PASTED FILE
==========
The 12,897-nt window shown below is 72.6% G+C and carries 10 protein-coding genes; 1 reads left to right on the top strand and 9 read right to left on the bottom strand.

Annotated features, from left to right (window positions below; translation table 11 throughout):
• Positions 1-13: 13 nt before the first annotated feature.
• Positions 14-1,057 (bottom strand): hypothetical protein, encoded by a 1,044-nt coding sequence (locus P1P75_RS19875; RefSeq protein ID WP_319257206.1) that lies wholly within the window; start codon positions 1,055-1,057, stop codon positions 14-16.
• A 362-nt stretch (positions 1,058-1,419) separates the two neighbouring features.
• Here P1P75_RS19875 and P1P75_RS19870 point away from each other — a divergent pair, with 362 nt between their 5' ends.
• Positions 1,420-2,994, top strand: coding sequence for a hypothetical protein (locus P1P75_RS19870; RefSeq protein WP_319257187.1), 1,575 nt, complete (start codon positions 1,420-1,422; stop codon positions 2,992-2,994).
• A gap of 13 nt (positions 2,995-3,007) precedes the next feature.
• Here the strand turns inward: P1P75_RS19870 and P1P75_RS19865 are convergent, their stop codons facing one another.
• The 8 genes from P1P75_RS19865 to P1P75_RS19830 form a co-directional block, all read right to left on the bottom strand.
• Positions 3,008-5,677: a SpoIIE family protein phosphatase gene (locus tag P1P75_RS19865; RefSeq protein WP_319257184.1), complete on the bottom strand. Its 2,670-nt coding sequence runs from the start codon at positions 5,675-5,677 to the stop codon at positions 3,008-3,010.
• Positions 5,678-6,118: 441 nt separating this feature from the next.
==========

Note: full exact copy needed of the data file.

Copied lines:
The 12,897-nt window shown below is 72.6% G+C and carries 10 protein-coding genes; 1 reads left to right on the top strand and 9 read right to left on the bottom strand.

Annotated features, from left to right (window positions below; translation table 11 throughout):
• Positions 1-13: 13 nt before the first annotated feature.
• Positions 14-1,057 (bottom strand): hypothetical protein, encoded by a 1,044-nt coding sequence (locus P1P75_RS19875; RefSeq protein ID WP_319257206.1) that lies wholly within the window; start codon positions 1,055-1,057, stop codon positions 14-16.
• A 362-nt stretch (positions 1,058-1,419) separates the two neighbouring features.
• Here P1P75_RS19875 and P1P75_RS19870 point away from each other — a divergent pair, with 362 nt between their 5' ends.
• Positions 1,420-2,994, top strand: coding sequence for a hypothetical protein (locus P1P75_RS19870; RefSeq protein WP_319257187.1), 1,575 nt, complete (start codon positions 1,420-1,422; stop codon positions 2,992-2,994).
• A gap of 13 nt (positions 2,995-3,007) precedes the next feature.
• Here the strand turns inward: P1P75_RS19870 and P1P75_RS19865 are convergent, their stop codons facing one another.
• The 8 genes from P1P75_RS19865 to P1P75_RS19830 form a co-directional block, all read right to left on the bottom strand.
• Positions 3,008-5,677: a SpoIIE family protein phosphatase gene (locus tag P1P75_RS19865; RefSeq protein WP_319257184.1), complete on the bottom strand. Its 2,670-nt coding sequence runs from the start codon at positions 5,675-5,677 to the stop codon at positions 3,008-3,010.
• Positions 5,678-6,118: 441 nt separating this feature from the next.